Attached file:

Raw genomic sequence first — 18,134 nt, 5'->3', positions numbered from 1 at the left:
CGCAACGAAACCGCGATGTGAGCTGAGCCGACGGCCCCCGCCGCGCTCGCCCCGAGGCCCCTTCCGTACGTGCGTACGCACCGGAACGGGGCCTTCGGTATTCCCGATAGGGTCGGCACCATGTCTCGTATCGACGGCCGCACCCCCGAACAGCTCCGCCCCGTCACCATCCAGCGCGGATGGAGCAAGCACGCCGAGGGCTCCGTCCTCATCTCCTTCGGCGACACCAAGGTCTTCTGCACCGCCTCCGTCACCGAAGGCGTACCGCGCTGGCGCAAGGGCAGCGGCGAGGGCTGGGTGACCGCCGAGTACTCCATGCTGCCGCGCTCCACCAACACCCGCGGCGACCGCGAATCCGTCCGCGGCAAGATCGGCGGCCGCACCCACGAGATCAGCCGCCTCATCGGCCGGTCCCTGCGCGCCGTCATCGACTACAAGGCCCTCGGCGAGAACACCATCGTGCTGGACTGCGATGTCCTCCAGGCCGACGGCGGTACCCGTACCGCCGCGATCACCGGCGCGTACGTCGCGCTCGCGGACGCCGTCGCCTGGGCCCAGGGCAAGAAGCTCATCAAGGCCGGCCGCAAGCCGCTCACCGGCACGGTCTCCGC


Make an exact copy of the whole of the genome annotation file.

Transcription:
Raw genomic sequence first — 18,134 nt, 5'->3', positions numbered from 1 at the left:
CGCAACGAAACCGCGATGTGAGCTGAGCCGACGGCCCCCGCCGCGCTCGCCCCGAGGCCCCTTCCGTACGTGCGTACGCACCGGAACGGGGCCTTCGGTATTCCCGATAGGGTCGGCACCATGTCTCGTATCGACGGCCGCACCCCCGAACAGCTCCGCCCCGTCACCATCCAGCGCGGATGGAGCAAGCACGCCGAGGGCTCCGTCCTCATCTCCTTCGGCGACACCAAGGTCTTCTGCACCGCCTCCGTCACCGAAGGCGTACCGCGCTGGCGCAAGGGCAGCGGCGAGGGCTGGGTGACCGCCGAGTACTCCATGCTGCCGCGCTCCACCAACACCCGCGGCGACCGCGAATCCGTCCGCGGCAAGATCGGCGGCCGCACCCACGAGATCAGCCGCCTCATCGGCCGGTCCCTGCGCGCCGTCATCGACTACAAGGCCCTCGGCGAGAACACCATCGTGCTGGACTGCGATGTCCTCCAGGCCGACGGCGGTACCCGTACCGCCGCGATCACCGGCGCGTACGTCGCGCTCGCGGACGCCGTCGCCTGGGCCCAGGGCAAGAAGCTCATCAAGGCCGGCCGCAAGCCGCTCACCGGCACGGTCTCCGC